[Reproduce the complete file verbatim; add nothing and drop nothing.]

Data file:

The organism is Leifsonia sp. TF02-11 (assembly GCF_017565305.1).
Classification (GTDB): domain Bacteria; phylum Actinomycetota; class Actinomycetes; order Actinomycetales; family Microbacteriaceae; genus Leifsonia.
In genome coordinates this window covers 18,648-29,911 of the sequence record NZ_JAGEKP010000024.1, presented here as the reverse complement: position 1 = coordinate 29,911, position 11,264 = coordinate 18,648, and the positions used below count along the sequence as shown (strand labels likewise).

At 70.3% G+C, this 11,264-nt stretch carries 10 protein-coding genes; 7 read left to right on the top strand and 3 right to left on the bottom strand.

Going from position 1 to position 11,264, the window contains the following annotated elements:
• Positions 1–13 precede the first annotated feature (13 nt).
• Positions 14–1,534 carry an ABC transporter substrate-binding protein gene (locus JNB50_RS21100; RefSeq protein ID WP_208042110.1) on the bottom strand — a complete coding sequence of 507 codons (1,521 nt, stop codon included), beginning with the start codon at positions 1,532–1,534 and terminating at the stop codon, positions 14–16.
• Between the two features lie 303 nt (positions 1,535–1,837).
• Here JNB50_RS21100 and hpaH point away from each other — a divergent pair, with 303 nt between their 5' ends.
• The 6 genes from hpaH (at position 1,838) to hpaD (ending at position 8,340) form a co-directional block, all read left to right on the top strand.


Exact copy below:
The organism is Leifsonia sp. TF02-11 (assembly GCF_017565305.1).
Classification (GTDB): domain Bacteria; phylum Actinomycetota; class Actinomycetes; order Actinomycetales; family Microbacteriaceae; genus Leifsonia.
In genome coordinates this window covers 18,648-29,911 of the sequence record NZ_JAGEKP010000024.1, presented here as the reverse complement: position 1 = coordinate 29,911, position 11,264 = coordinate 18,648, and the positions used below count along the sequence as shown (strand labels likewise).

At 70.3% G+C, this 11,264-nt stretch carries 10 protein-coding genes; 7 read left to right on the top strand and 3 right to left on the bottom strand.

Going from position 1 to position 11,264, the window contains the following annotated elements:
• Positions 1–13 precede the first annotated feature (13 nt).
• Positions 14–1,534 carry an ABC transporter substrate-binding protein gene (locus JNB50_RS21100; RefSeq protein ID WP_208042110.1) on the bottom strand — a complete coding sequence of 507 codons (1,521 nt, stop codon included), beginning with the start codon at positions 1,532–1,534 and terminating at the stop codon, positions 14–16.
• Between the two features lie 303 nt (positions 1,535–1,837).
• Here JNB50_RS21100 and hpaH point away from each other — a divergent pair, with 303 nt between their 5' ends.
• The 6 genes from hpaH (at position 1,838) to hpaD (ending at position 8,340) form a co-directional block, all read left to right on the top strand.